At the moment it is extremely difficult for a human to catch the disease from a bird, and most of those who have caught it have come into close contact with ducks or hens. The bird flu virus can live in the droppings, saliva or nasal secretions of a bird. The wild birds that carry the virus, mostly water-fowl that fly between rivers and lakes, may fall ill or have no symptoms, but any droppings they leave behind at their stopping- places can infect other birds.
Will H5N1 bird flu mutate to become a form that is easily transmissible from human to human? John Oxford, professor of virology at Queen Mary's School of Medicine and Dentistry at the University of London, explains one possible scenario: "If a child comes home from market carrying a chicken, and that chicken is slaughtered in the back yard, it is possible that one of the family will breathe in particles of virus from the bird. If that family member has a more common strain of flu which is around at the time, the H5N1 could mix its genes with the other form and we could get a completely new form.
"This strain could evolve as it spreads, acquiring new characteristics between people. It may become slightly less virulent because what matters to the virus is that the people it occupies don't die too quickly but survive for long enough to pass it on to others. But it would still be a very powerful strain against which we have no defences."
The fact that H5N1 has also spread between certain animals ? tigers, peacocks, cats, pigs and several different bird species ? suggests that it would be possible for transmission to become efficient from birds to humans.
The effect of the infection in humans can be devastating, as Dr Dominic Dwyer, a virologist and member of Australia's National Pandemic Planning Committee, explains: "The virus gets into the lungs. The body makes a really strong immune response to it. The lungs fill up with fluid, with proteins, with cells that are all trying to get rid of the infection, but what happens is that the lungs fill up and the person can't breathe. They die of respiratory failure."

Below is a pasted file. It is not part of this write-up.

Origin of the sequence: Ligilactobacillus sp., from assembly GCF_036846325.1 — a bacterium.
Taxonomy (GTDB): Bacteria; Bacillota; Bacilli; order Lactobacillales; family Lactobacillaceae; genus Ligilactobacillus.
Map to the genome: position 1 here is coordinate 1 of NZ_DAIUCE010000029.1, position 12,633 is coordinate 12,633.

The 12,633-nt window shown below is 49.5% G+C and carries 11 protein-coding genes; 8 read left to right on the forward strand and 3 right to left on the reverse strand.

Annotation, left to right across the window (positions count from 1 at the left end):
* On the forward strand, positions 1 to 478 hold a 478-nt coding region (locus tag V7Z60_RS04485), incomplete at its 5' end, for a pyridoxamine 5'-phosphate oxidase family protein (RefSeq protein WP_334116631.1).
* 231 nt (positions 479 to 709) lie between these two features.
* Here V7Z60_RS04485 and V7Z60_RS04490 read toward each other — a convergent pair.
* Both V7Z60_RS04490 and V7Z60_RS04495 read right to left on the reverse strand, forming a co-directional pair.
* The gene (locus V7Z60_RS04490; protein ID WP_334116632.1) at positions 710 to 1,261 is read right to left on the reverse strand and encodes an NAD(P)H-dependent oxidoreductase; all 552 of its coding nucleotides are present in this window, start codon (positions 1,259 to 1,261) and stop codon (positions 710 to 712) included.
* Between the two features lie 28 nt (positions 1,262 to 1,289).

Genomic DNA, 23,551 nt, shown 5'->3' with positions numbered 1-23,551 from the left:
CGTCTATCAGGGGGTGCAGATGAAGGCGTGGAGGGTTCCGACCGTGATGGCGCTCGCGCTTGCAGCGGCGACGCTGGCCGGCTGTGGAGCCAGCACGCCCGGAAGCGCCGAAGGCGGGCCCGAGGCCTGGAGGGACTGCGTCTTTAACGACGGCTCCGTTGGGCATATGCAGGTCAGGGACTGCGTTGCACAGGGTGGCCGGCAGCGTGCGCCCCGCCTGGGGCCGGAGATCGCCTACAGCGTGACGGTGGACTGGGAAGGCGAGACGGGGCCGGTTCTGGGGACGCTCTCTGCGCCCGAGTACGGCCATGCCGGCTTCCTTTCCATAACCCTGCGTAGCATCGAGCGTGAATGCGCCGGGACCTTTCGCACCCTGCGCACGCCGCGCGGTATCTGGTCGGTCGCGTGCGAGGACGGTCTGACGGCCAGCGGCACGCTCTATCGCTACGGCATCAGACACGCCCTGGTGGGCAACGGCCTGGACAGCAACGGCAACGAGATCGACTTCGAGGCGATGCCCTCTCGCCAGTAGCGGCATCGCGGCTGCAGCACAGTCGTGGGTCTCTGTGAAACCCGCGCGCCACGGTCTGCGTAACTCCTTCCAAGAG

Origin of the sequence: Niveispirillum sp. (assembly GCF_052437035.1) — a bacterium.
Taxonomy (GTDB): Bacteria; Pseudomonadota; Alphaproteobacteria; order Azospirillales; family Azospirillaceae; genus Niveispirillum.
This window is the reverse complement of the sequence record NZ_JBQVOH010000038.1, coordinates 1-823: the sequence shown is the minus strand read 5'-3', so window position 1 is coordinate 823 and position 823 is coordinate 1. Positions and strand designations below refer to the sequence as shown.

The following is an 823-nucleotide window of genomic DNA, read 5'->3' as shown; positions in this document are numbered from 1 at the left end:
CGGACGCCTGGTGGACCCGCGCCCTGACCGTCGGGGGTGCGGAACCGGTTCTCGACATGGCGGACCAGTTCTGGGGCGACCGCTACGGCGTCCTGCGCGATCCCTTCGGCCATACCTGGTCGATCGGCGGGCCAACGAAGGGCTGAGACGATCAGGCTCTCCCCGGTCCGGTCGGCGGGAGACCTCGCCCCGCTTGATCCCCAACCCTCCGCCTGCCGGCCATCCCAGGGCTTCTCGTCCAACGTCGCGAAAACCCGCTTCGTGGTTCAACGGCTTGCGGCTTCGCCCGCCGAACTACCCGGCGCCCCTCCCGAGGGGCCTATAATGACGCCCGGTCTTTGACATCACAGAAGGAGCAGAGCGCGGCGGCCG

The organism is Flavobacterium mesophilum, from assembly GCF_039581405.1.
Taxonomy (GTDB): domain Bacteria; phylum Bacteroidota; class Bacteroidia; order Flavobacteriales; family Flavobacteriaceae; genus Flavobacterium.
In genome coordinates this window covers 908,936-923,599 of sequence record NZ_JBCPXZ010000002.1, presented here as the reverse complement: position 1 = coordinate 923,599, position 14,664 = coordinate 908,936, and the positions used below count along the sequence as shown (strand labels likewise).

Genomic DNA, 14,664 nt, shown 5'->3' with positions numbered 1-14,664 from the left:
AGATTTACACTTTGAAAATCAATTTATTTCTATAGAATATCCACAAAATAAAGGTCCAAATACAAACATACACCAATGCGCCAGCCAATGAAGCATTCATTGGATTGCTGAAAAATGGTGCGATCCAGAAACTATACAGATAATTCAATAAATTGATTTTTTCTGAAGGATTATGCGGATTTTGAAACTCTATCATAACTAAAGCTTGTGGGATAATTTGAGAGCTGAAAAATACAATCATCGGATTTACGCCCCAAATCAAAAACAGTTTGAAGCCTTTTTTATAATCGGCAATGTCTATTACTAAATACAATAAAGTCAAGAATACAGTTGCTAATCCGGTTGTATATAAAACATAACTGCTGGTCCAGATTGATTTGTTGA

Apart from the financial damage caused by a pandemic ? it could wipe out 2 per cent of the global economy ? mortality rates could be high. Experts have calculated that if the disease has a "clinical attack rate" of 25 per cent of the UK population, and 1 per cent of those people die, there would be 141,000 deaths. If the virus proves more lethal and its "overall case fatality rate" rises to 1.5 per cent, the number of deaths would rise to 212,000. If it has the same fatality rate as was seen in the 1918 pandemic (2.5 per cent), the number of dead would increase to 355,000.
Sir Liam Donaldson hopes that when the virus looks as though it might be moving closer to a human pandemic strain, GPs will be given detailed guidance on the exact symptoms that they should look for, because the disease will have its own "signature" or pattern of illness.
"If it emerges in the Far East you could characterise the early symptoms and have a bit more specificity about what to look out for." But with medications that need to be given within 48 hours, "it is very dramatic, it is different from any other comparable situation or life-threatening emergency. We will have to invent a different way of getting the medicine to the patient as quickly as possible."